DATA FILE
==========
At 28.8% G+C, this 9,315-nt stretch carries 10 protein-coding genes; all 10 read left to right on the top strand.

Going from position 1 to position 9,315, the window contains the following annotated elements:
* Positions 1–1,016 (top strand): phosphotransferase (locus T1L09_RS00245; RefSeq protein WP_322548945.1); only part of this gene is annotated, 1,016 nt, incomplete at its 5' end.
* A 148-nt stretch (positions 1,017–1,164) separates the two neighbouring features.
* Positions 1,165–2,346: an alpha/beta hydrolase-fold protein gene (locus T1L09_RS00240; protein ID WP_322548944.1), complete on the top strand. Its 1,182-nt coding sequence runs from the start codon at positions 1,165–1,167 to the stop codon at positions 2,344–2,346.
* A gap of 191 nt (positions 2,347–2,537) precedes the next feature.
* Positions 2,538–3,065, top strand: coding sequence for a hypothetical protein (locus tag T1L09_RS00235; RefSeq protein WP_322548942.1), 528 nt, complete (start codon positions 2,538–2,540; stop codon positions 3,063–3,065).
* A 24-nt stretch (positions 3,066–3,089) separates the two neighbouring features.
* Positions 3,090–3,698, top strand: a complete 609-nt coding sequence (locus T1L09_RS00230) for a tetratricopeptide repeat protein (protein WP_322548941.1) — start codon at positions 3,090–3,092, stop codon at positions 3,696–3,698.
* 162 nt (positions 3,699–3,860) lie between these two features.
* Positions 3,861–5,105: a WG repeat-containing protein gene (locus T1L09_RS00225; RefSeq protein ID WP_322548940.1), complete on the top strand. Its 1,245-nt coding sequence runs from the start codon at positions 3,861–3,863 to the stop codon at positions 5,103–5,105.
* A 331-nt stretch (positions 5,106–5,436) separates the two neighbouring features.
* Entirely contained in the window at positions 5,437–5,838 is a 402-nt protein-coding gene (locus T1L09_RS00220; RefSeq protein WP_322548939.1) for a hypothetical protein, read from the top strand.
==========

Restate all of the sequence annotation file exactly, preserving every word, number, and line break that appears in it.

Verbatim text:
At 28.8% G+C, this 9,315-nt stretch carries 10 protein-coding genes; all 10 read left to right on the top strand.

Going from position 1 to position 9,315, the window contains the following annotated elements:
* Positions 1–1,016 (top strand): phosphotransferase (locus T1L09_RS00245; RefSeq protein WP_322548945.1); only part of this gene is annotated, 1,016 nt, incomplete at its 5' end.
* A 148-nt stretch (positions 1,017–1,164) separates the two neighbouring features.
* Positions 1,165–2,346: an alpha/beta hydrolase-fold protein gene (locus T1L09_RS00240; protein ID WP_322548944.1), complete on the top strand. Its 1,182-nt coding sequence runs from the start codon at positions 1,165–1,167 to the stop codon at positions 2,344–2,346.
* A gap of 191 nt (positions 2,347–2,537) precedes the next feature.
* Positions 2,538–3,065, top strand: coding sequence for a hypothetical protein (locus tag T1L09_RS00235; RefSeq protein WP_322548942.1), 528 nt, complete (start codon positions 2,538–2,540; stop codon positions 3,063–3,065).
* A 24-nt stretch (positions 3,066–3,089) separates the two neighbouring features.
* Positions 3,090–3,698, top strand: a complete 609-nt coding sequence (locus T1L09_RS00230) for a tetratricopeptide repeat protein (protein WP_322548941.1) — start codon at positions 3,090–3,092, stop codon at positions 3,696–3,698.
* 162 nt (positions 3,699–3,860) lie between these two features.
* Positions 3,861–5,105: a WG repeat-containing protein gene (locus T1L09_RS00225; RefSeq protein ID WP_322548940.1), complete on the top strand. Its 1,245-nt coding sequence runs from the start codon at positions 3,861–3,863 to the stop codon at positions 5,103–5,105.
* A 331-nt stretch (positions 5,106–5,436) separates the two neighbouring features.
* Entirely contained in the window at positions 5,437–5,838 is a 402-nt protein-coding gene (locus T1L09_RS00220; RefSeq protein WP_322548939.1) for a hypothetical protein, read from the top strand.